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Sorry for my poorly expressing( and for my poor English). Yeah, I'm intended to install a Linux Ditro on my USB stick, and if I were to do it, I would have to follow your tutorial. But That's my further plan. Canonical provides a ISO image for users to burn to CD with which they could install Ubuntu. I call the ISO image installation. I want to install Ubuntu but I don't want to burn it to CD. And Syslinux Allows me to put Ubuntu installation to USB Stick and boot it. And I don't want to make the USB Stick unusable. And I want to put Ubuntu installation to a folder. And now I have troubles. –  Noverull Jul 4 '13 at 12:29
    
You want to simultaneously have both ubuntu installer and installation on the same stick, right? If so, try something like this: make three partitions on the disk: 1. ext2 and use it as /boot/ from ... 2. ext4 on which install normal ubuntu/other linux of choice 3. here, dd installation .iso and make sure it is chainloaded from 1st partition. somewhat hacky, but that's best I can invent –  Szymon Szydełko Jul 4 '13 at 15:46
    
Sorry for my poorly expressing again. I means installer here. It's better to keep one partition, for Windows couldn't recognizes more than one partition. And I want to put Ubuntu installer to a folder. You may be Curious why I have to put all the files in one folder. That's because, if I did it, I could do the same thing to other OS's installer. Just simply put different installers into different folders. Then I could choose which one to boot when plug in the USB stick. And it's easy to add and remove one. I remember I have ever successfully done such thing before. –  Noverull Jul 4 '13 at 16:28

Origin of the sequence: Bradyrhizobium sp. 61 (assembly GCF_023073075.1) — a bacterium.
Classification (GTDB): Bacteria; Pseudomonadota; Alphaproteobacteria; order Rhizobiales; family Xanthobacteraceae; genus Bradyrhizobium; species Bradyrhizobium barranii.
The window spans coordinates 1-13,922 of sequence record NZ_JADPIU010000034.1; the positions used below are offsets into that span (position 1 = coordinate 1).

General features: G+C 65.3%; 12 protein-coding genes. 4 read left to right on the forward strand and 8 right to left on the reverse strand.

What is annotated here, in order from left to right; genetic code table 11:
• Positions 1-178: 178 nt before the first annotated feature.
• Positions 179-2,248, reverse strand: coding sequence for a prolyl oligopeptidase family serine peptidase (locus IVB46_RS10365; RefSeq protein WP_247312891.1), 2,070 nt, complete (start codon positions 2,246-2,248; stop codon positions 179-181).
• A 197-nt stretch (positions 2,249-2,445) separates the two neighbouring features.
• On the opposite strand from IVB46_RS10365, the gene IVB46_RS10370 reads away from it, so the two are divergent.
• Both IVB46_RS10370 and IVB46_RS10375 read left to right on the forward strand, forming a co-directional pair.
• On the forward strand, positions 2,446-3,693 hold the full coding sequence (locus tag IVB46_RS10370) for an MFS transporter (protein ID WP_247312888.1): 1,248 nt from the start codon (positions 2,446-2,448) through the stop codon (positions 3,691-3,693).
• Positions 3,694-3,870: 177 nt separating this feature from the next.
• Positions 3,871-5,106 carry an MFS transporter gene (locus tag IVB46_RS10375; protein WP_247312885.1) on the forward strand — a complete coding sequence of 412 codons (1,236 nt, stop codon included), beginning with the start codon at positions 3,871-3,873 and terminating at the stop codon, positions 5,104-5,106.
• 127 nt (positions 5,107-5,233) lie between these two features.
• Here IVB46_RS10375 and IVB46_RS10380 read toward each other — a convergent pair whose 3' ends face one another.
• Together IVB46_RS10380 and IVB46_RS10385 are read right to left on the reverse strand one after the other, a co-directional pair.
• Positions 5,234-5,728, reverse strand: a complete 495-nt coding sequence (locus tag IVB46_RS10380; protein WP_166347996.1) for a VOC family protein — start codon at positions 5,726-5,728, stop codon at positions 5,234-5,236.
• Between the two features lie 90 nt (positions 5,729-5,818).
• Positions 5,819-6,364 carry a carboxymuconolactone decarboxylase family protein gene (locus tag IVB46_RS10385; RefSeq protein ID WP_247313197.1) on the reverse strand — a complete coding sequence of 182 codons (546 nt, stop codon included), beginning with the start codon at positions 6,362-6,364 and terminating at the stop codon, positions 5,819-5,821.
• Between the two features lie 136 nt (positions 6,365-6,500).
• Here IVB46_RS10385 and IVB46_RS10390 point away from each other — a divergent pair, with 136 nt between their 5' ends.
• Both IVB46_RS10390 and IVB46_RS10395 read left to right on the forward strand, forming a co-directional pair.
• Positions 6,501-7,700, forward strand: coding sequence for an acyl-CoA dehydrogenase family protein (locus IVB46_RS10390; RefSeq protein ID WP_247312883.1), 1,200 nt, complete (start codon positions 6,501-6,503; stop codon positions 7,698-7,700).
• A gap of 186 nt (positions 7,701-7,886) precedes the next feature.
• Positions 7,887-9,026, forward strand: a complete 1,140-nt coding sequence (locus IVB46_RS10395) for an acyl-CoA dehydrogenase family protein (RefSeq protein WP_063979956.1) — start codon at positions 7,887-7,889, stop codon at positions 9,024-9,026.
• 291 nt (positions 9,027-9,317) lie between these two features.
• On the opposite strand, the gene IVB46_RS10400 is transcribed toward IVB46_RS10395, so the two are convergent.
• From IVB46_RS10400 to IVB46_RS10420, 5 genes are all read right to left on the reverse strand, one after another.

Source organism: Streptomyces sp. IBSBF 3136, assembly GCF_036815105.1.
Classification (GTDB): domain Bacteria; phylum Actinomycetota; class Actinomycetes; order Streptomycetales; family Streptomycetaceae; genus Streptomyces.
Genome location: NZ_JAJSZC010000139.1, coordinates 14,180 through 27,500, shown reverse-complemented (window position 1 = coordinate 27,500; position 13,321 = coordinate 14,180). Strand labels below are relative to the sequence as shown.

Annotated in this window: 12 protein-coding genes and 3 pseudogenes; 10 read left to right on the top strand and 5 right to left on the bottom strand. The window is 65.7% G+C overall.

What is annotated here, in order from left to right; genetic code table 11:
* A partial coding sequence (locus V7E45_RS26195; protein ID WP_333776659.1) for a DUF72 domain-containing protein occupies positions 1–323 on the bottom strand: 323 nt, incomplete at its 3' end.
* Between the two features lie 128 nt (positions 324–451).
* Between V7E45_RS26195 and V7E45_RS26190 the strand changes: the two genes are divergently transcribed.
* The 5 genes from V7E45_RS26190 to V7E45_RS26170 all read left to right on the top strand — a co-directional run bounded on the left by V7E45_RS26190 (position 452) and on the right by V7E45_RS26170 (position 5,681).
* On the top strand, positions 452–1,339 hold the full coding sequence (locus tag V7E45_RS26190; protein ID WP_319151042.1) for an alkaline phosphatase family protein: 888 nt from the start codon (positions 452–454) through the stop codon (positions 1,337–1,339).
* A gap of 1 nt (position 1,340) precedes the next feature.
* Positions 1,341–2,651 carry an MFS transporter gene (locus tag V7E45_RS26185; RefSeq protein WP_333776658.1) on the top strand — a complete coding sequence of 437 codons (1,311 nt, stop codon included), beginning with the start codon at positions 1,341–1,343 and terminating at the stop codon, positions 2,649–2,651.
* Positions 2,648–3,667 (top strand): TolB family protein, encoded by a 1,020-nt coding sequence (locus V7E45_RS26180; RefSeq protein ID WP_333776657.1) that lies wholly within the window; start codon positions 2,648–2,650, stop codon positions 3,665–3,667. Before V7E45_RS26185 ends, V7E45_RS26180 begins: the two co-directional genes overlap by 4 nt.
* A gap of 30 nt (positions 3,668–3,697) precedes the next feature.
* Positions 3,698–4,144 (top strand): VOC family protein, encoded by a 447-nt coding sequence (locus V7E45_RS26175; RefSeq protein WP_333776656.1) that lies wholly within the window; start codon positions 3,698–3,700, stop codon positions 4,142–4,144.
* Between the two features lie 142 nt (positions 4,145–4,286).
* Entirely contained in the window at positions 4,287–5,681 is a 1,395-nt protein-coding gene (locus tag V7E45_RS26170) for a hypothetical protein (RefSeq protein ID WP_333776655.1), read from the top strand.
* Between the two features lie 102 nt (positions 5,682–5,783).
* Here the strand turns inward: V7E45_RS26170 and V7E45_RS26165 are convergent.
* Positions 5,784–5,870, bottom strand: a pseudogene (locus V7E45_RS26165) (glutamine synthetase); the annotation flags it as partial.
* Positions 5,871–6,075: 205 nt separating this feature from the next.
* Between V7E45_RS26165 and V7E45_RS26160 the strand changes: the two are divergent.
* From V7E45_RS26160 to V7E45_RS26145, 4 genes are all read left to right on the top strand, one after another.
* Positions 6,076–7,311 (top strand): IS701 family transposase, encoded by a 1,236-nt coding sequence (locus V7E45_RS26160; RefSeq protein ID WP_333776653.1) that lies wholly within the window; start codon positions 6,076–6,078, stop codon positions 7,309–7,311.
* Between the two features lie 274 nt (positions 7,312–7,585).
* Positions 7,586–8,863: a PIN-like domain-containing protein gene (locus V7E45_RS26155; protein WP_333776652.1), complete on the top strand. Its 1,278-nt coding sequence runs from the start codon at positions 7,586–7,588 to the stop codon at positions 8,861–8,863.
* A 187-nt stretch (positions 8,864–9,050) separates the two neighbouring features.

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I do not know if this is relevant anymore, but I am having the same issues and am still playing around with it. I have had some success, which I wish to share.

First of all, since I am trying to achieve the same thing I knew right away what he is trying to achieve. He is trying to make a multi-boot usb stick for installing several Linux distros.

To integrate each OS and make updates easier it thus makes sense to try and load the boot loader of each distro, as if it was alone on the filesystem. Thus he tried to chainload their isolinux setup (that comes with the .iso). I too tried this, but I have not had any luck yet.

The only workaround I found (only tested with netboot iso) is to use the method of just loading the new configuration (in this case /path/to/distro/isolinux.cfg), using CONFIG statement. Only, in this case that got some errors so I tried its child config "menu.cfg". That skipped the Ubuntu boot menu, but it did load the Ubuntu installer successfully.

Remember that you also need to specify the new home either on the CONFIG line or using APPEND bellow.

Lastly some comments on the question. When it comes to PATH (Z:) is irrelevant here, since when you are actually running from the USB stick you are not using Windows and UNIX rules applies. So only enter the path the UNIX way /xxx/zzz. For example "I think Syslinux recognizes Z:\ as root directory /" makes no sense, because /=root, in Windows (drive letter+)\ (\=root).

Since you do have the exact same goal and issues as myself I will share any progress I have in the future.

EDIT: Here is the answer that most probably will solve everything.

The simple fact you have to remember is that the COM32 files is incompatible between different versions of SYSLINUX/ISOLINUX. SYSLINUX & ISOLINUX themselves are compatible with each others.

On the Ubuntu Netboot.iso only one COM32 file is used, vesamenu.c32. I simply replaced this with the one from my main syslinux install on the usb (/boot/syslinux/vesamenu.c32).

Then simply point your boot menu to the file that would otherwise start the OS install (/boot/ubuntu/isolinux.cfg). Use CONFIG for this & it will just magically work. No more "Could not load vesamenu.c32".